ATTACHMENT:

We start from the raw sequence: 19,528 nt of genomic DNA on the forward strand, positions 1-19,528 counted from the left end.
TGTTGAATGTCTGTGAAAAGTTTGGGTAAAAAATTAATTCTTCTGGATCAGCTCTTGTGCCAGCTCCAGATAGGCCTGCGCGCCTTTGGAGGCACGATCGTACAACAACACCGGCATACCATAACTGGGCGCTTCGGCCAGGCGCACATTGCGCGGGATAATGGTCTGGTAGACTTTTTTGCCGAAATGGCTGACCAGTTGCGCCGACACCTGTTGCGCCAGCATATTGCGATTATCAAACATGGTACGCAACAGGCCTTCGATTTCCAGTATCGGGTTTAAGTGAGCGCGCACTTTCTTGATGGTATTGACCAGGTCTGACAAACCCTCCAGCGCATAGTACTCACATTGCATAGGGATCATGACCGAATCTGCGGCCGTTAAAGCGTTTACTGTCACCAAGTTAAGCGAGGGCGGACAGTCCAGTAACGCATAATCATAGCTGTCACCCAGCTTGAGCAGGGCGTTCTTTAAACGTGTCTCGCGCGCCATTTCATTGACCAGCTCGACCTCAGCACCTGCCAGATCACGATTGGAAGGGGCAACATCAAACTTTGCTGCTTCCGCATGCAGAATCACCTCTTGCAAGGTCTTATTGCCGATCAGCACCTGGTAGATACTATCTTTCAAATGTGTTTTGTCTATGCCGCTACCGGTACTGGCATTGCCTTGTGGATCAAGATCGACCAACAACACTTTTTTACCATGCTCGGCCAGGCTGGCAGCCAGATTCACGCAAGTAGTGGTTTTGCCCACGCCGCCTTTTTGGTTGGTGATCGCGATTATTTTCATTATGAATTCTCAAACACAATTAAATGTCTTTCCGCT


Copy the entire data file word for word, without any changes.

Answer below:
We start from the raw sequence: 19,528 nt of genomic DNA on the forward strand, positions 1-19,528 counted from the left end.
TGTTGAATGTCTGTGAAAAGTTTGGGTAAAAAATTAATTCTTCTGGATCAGCTCTTGTGCCAGCTCCAGATAGGCCTGCGCGCCTTTGGAGGCACGATCGTACAACAACACCGGCATACCATAACTGGGCGCTTCGGCCAGGCGCACATTGCGCGGGATAATGGTCTGGTAGACTTTTTTGCCGAAATGGCTGACCAGTTGCGCCGACACCTGTTGCGCCAGCATATTGCGATTATCAAACATGGTACGCAACAGGCCTTCGATTTCCAGTATCGGGTTTAAGTGAGCGCGCACTTTCTTGATGGTATTGACCAGGTCTGACAAACCCTCCAGCGCATAGTACTCACATTGCATAGGGATCATGACCGAATCTGCGGCCGTTAAAGCGTTTACTGTCACCAAGTTAAGCGAGGGCGGACAGTCCAGTAACGCATAATCATAGCTGTCACCCAGCTTGAGCAGGGCGTTCTTTAAACGTGTCTCGCGCGCCATTTCATTGACCAGCTCGACCTCAGCACCTGCCAGATCACGATTGGAAGGGGCAACATCAAACTTTGCTGCTTCCGCATGCAGAATCACCTCTTGCAAGGTCTTATTGCCGATCAGCACCTGGTAGATACTATCTTTCAAATGTGTTTTGTCTATGCCGCTACCGGTACTGGCATTGCCTTGTGGATCAAGATCGACCAACAACACTTTTTTACCATGCTCGGCCAGGCTGGCAGCCAGATTCACGCAAGTAGTGGTTTTGCCCACGCCGCCTTTTTGGTTGGTGATCGCGATTATTTTCATTATGAATTCTCAAACACAATTAAATGTCTTTCCGCT